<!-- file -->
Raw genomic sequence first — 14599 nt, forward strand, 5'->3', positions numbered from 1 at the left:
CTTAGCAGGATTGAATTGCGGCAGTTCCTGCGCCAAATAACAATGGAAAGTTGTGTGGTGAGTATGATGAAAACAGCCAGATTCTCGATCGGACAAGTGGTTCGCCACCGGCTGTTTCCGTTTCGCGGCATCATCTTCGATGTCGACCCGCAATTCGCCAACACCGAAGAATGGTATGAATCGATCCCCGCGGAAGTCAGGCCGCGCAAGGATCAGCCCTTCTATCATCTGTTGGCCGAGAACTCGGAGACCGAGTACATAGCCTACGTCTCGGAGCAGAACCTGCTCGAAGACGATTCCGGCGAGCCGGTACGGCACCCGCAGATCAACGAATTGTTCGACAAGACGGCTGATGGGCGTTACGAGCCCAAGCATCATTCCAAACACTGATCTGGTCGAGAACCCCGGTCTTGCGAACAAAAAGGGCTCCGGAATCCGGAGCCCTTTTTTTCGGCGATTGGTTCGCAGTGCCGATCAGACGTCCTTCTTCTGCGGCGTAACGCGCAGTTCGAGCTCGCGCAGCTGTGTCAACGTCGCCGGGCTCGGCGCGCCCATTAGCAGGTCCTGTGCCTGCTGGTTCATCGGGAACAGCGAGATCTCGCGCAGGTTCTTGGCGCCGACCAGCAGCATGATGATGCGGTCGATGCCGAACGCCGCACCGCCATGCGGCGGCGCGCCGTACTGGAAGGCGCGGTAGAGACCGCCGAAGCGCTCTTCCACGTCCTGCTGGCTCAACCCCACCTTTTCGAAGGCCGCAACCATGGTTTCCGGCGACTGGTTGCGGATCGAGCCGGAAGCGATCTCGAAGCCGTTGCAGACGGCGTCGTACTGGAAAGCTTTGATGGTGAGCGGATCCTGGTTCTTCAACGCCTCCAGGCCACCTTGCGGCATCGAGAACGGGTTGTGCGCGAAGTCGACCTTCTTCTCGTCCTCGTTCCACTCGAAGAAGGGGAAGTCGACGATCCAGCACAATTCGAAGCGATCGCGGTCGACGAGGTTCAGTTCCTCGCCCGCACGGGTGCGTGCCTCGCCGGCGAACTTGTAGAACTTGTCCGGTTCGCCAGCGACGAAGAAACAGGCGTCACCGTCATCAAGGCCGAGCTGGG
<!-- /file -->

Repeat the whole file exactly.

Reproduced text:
Raw genomic sequence first — 14599 nt, forward strand, 5'->3', positions numbered from 1 at the left:
CTTAGCAGGATTGAATTGCGGCAGTTCCTGCGCCAAATAACAATGGAAAGTTGTGTGGTGAGTATGATGAAAACAGCCAGATTCTCGATCGGACAAGTGGTTCGCCACCGGCTGTTTCCGTTTCGCGGCATCATCTTCGATGTCGACCCGCAATTCGCCAACACCGAAGAATGGTATGAATCGATCCCCGCGGAAGTCAGGCCGCGCAAGGATCAGCCCTTCTATCATCTGTTGGCCGAGAACTCGGAGACCGAGTACATAGCCTACGTCTCGGAGCAGAACCTGCTCGAAGACGATTCCGGCGAGCCGGTACGGCACCCGCAGATCAACGAATTGTTCGACAAGACGGCTGATGGGCGTTACGAGCCCAAGCATCATTCCAAACACTGATCTGGTCGAGAACCCCGGTCTTGCGAACAAAAAGGGCTCCGGAATCCGGAGCCCTTTTTTTCGGCGATTGGTTCGCAGTGCCGATCAGACGTCCTTCTTCTGCGGCGTAACGCGCAGTTCGAGCTCGCGCAGCTGTGTCAACGTCGCCGGGCTCGGCGCGCCCATTAGCAGGTCCTGTGCCTGCTGGTTCATCGGGAACAGCGAGATCTCGCGCAGGTTCTTGGCGCCGACCAGCAGCATGATGATGCGGTCGATGCCGAACGCCGCACCGCCATGCGGCGGCGCGCCGTACTGGAAGGCGCGGTAGAGACCGCCGAAGCGCTCTTCCACGTCCTGCTGGCTCAACCCCACCTTTTCGAAGGCCGCAACCATGGTTTCCGGCGACTGGTTGCGGATCGAGCCGGAAGCGATCTCGAAGCCGTTGCAGACGGCGTCGTACTGGAAAGCTTTGATGGTGAGCGGATCCTGGTTCTTCAACGCCTCCAGGCCACCTTGCGGCATCGAGAACGGGTTGTGCGCGAAGTCGACCTTCTTCTCGTCCTCGTTCCACTCGAAGAAGGGGAAGTCGACGATCCAGCACAATTCGAAGCGATCGCGGTCGACGAGGTTCAGTTCCTCGCCCGCACGGGTGCGTGCCTCGCCGGCGAACTTGTAGAACTTGTCCGGTTCGCCAGCGACGAAGAAACAGGCGTCACCGTCATCAAGGCCGAGCTGGG